Work is needed for psychological and physical health. It offers a prosocial environment where people can build relationships, work towards something greater than themselves, and be a part of a team. It is said that, without work, we become isolated, are predisposed to depression and anxiety, and have less life satisfaction and fulfilment. All in all, work is good for us.
That is, until it is bad for us. In some cases, work can make us ill. We suffer fatigue and exhaustion that can lead to burnout, a group of symptoms that the WHO have just labelled as a syndrome. Work can also lead to physical health problems such as musculoskeletal problems, carpal tunnel and repetitive strain injury. When working in an unsafe or ergonomically unsound environment, the physical health of the workplace can be compromised. Workers are put at risk from toxins, aches and pains, and psychological strain that can cost the organisation and economy billions.
Employees come in all shapes and sizes, so it is important that organisations don’t prescribe a one-size fits all approach to managing health. Organisations must ensure that they meet workplace health and safety requirements; the legislation which is set by each state. This includes adequate health surveillance to ensure that employees are not exposed to hazardous and toxic chemicals, as well as promoting healthy working practices. The new Mental Health First Aid, which trains staff members in how to identify common mental health disorders in the workplace, is an example of a positive change.
What Can Organisations Do?
An organisational well-being manager or consultant can be a helpful addition to any corporation. However, managers can also increase their knowledge of individual differences through ongoing training and development, ensuring they become more aware of the individual needs of their employees.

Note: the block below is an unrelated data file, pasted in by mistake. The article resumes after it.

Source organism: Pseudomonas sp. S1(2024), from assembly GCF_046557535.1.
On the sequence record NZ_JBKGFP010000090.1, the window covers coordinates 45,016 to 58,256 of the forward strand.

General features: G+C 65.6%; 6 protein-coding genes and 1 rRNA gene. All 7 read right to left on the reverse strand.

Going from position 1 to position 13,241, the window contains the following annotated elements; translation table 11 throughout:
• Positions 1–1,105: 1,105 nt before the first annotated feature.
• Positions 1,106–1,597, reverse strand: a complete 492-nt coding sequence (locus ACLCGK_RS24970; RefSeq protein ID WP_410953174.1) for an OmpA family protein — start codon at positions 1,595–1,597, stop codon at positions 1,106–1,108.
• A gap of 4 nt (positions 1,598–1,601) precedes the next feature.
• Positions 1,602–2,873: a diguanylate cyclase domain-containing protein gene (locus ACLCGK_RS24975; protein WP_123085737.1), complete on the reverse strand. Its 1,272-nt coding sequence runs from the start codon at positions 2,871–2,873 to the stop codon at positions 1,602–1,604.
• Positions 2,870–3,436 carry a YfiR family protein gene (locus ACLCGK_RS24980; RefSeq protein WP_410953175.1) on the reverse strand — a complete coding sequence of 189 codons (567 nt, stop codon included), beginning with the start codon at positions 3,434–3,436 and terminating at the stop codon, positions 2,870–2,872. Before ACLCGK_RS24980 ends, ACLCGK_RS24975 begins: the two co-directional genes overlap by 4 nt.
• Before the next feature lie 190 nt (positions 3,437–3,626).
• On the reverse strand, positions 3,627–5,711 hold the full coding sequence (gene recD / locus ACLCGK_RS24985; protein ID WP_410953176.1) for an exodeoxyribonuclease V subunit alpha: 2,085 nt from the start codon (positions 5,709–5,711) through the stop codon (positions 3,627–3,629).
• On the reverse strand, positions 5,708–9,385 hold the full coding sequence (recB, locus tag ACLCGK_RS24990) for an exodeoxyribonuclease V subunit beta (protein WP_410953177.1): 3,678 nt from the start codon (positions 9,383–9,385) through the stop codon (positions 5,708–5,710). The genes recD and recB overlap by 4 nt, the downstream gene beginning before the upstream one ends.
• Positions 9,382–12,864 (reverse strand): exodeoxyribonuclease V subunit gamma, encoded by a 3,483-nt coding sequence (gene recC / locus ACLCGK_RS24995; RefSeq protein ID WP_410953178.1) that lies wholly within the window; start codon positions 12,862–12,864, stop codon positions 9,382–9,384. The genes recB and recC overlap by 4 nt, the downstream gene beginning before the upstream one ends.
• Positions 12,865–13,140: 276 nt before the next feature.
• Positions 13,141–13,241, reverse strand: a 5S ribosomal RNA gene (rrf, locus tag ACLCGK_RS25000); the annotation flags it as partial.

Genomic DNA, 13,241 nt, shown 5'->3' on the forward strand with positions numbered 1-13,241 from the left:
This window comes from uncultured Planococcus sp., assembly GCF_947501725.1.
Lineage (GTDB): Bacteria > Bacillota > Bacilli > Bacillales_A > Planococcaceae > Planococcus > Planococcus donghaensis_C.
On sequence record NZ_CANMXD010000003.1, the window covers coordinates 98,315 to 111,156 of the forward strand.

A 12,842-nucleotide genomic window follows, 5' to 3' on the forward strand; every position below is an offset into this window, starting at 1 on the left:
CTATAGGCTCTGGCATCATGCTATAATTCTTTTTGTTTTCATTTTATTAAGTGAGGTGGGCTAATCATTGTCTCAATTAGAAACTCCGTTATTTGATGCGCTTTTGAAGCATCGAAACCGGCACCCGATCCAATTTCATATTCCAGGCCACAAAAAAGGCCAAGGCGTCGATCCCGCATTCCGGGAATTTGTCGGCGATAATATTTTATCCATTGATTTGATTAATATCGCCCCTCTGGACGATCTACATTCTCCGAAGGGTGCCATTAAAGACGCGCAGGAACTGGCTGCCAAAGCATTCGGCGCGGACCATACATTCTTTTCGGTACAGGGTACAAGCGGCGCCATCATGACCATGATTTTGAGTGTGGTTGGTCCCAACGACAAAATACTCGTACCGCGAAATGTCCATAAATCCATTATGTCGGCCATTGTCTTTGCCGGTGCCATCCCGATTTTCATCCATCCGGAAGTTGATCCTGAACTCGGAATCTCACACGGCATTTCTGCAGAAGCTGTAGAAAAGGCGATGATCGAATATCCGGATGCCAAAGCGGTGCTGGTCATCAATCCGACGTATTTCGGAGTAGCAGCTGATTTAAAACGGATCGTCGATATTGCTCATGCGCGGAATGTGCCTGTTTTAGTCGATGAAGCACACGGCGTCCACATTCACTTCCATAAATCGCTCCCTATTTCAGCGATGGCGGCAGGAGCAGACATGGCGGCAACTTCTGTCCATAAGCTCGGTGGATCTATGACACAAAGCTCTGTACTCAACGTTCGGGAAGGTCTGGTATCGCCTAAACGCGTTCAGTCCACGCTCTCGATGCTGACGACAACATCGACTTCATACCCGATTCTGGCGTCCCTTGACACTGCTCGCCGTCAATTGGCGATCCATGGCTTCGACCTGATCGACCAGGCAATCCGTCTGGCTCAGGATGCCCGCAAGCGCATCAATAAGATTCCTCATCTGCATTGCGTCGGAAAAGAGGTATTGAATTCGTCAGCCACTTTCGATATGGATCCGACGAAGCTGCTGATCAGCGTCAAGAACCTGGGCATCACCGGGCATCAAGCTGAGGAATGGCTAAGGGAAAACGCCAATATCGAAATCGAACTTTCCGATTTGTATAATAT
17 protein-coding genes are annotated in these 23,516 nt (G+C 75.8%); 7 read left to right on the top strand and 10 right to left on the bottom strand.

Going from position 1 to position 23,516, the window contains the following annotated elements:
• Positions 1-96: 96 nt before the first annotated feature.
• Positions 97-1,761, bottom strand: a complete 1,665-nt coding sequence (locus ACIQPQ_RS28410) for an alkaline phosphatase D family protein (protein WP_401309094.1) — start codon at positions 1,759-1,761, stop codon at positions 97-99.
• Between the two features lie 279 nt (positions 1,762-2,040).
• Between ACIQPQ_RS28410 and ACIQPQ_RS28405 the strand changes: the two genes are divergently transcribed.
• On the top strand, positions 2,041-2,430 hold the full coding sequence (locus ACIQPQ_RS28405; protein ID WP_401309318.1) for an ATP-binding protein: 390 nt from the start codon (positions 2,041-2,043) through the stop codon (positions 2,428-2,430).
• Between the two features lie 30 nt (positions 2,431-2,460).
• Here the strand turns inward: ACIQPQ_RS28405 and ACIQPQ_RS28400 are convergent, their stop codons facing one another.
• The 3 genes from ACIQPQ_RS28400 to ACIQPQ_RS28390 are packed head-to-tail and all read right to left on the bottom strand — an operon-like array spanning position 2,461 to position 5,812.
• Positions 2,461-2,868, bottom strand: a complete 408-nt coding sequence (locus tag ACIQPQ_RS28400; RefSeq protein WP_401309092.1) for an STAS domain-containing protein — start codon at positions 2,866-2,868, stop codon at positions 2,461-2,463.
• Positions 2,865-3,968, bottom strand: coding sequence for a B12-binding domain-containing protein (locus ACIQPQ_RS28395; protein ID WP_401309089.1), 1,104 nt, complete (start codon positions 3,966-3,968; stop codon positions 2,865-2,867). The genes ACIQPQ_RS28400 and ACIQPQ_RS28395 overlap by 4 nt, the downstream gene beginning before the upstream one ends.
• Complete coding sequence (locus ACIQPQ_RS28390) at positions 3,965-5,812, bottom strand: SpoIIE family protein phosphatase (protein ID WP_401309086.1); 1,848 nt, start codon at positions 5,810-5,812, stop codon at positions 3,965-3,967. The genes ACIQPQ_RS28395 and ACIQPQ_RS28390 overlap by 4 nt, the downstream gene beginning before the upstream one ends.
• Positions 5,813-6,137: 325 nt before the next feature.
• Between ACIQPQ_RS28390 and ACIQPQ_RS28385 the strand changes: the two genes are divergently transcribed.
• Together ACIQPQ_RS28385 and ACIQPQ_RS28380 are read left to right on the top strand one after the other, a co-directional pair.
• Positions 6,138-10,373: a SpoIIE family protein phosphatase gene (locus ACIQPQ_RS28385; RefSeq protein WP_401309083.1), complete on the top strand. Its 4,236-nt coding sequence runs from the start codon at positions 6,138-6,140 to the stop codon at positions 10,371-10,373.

Employees work best in environments that suit their needs, and this alone should be enough to encourage organisations to make changes. To make the best use of the people in the organisation, I would advise managers to seek feedback from their employees about what works, and how their current practices support or detract from their employees’ ability to function optimally at work.
Fatigue and long hours lower workplace productivity, but so do self-medicating on booze or overeating to manage emotions. All of which many employees are prone to. By providing workplace training on self-care, sleep hygiene and nutrition, organisations can help their employees make healthier choices and take ownership for their wellbeing. That said, it is also important for organisations to work to remove structural level stressors at work, and not simply place the onus on their employees to manage health and wellness.
Fitness and Food and its Impact on Mood
Exercise and healthy eating are of paramount importance. Food is fuel. It also plays a fundamental role in our mental wellbeing. Without adequate nutrition, we’re prone to depression and anxiety, and simply cannot perform at our best. Lack of magnesium and B vitamins, for instance, can leave us feeling anxious and worried. Food, therefore, plays a pivotal role in mood. Without it, we can be prone to the classic case of hanger, turning from little miss nice into the incredible hulk.
Foods rich in the vitamins and minerals such as calcium, chromium, folic acid, iron, magnesium, omega-3 fatty acids, vitamin B16, vitamin B12, vitamin D, and Zinc are known for their happiness-boosting qualities and it is advisable to eat more of these. Exercise is also a good idea, as trials suggest that exercise has the same impact as anti-depressant medication on mild to moderate depression.
Exercise is known to switch on the ‘game on’ mode of our brain, which is linked to enhanced positive emotions, leading to greater productivity. The brain releases endorphins and Brain-Derived Neurotropic Factor (BDNF) is increased, resulting in better brain health, muscle tissue and the alleviation of symptoms associated with depression and anxiety. Nutrients such as magnesium result in lowered stress and tension and the amino acid, tryptophan, is associated with serotonin synthesis, meaning greater overall levels of happiness.
Helping Staff Make Smarter Choices
Some of the ways you can encourage your staff to make healthier and smarter lifestyle choices are through the following:
Frequent meals: Eat little and often.
Choose friendly carbs: think oats
Protein: we need to ensure daily consumption of essential amino acids.
Eat plenty of fruit and vegetables: the more colourful the better.
Up your probiotic intake: this helps support gut health.
Recent studies have found a link between an unhealthy diet and mental ill health. Bad diets are therefore a risk factor in depression and anxiety, so supporting your staff is imperative to the overall wellbeing of your organisation.